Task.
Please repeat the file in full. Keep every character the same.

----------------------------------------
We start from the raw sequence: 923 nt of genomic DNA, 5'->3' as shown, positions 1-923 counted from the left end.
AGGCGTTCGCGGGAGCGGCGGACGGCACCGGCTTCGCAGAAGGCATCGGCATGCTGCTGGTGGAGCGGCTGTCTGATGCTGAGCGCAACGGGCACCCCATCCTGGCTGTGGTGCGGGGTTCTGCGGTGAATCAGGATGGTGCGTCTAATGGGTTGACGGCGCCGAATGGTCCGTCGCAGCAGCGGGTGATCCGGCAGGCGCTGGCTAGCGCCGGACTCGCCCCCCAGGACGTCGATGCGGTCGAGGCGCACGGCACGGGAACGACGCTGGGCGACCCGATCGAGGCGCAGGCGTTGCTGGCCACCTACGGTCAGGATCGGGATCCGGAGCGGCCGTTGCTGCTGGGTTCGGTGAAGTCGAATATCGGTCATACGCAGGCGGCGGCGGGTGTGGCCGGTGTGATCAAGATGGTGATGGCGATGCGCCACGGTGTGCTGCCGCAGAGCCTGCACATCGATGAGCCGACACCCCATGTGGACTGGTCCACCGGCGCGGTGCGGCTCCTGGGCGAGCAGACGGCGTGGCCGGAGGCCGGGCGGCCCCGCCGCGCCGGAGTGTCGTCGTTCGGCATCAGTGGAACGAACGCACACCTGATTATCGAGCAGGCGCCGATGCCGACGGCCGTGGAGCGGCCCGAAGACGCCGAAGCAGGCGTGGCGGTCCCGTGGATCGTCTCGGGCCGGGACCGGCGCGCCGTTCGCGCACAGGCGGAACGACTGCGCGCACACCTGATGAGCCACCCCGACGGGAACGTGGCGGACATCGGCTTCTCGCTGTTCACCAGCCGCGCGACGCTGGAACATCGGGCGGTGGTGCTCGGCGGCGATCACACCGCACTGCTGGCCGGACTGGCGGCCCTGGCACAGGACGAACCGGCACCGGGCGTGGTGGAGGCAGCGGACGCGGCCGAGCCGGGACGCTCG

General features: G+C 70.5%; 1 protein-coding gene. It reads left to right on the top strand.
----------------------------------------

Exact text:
We start from the raw sequence: 923 nt of genomic DNA, 5'->3' as shown, positions 1-923 counted from the left end.
AGGCGTTCGCGGGAGCGGCGGACGGCACCGGCTTCGCAGAAGGCATCGGCATGCTGCTGGTGGAGCGGCTGTCTGATGCTGAGCGCAACGGGCACCCCATCCTGGCTGTGGTGCGGGGTTCTGCGGTGAATCAGGATGGTGCGTCTAATGGGTTGACGGCGCCGAATGGTCCGTCGCAGCAGCGGGTGATCCGGCAGGCGCTGGCTAGCGCCGGACTCGCCCCCCAGGACGTCGATGCGGTCGAGGCGCACGGCACGGGAACGACGCTGGGCGACCCGATCGAGGCGCAGGCGTTGCTGGCCACCTACGGTCAGGATCGGGATCCGGAGCGGCCGTTGCTGCTGGGTTCGGTGAAGTCGAATATCGGTCATACGCAGGCGGCGGCGGGTGTGGCCGGTGTGATCAAGATGGTGATGGCGATGCGCCACGGTGTGCTGCCGCAGAGCCTGCACATCGATGAGCCGACACCCCATGTGGACTGGTCCACCGGCGCGGTGCGGCTCCTGGGCGAGCAGACGGCGTGGCCGGAGGCCGGGCGGCCCCGCCGCGCCGGAGTGTCGTCGTTCGGCATCAGTGGAACGAACGCACACCTGATTATCGAGCAGGCGCCGATGCCGACGGCCGTGGAGCGGCCCGAAGACGCCGAAGCAGGCGTGGCGGTCCCGTGGATCGTCTCGGGCCGGGACCGGCGCGCCGTTCGCGCACAGGCGGAACGACTGCGCGCACACCTGATGAGCCACCCCGACGGGAACGTGGCGGACATCGGCTTCTCGCTGTTCACCAGCCGCGCGACGCTGGAACATCGGGCGGTGGTGCTCGGCGGCGATCACACCGCACTGCTGGCCGGACTGGCGGCCCTGGCACAGGACGAACCGGCACCGGGCGTGGTGGAGGCAGCGGACGCGGCCGAGCCGGGACGCTCG

General features: G+C 70.5%; 1 protein-coding gene. It reads left to right on the top strand.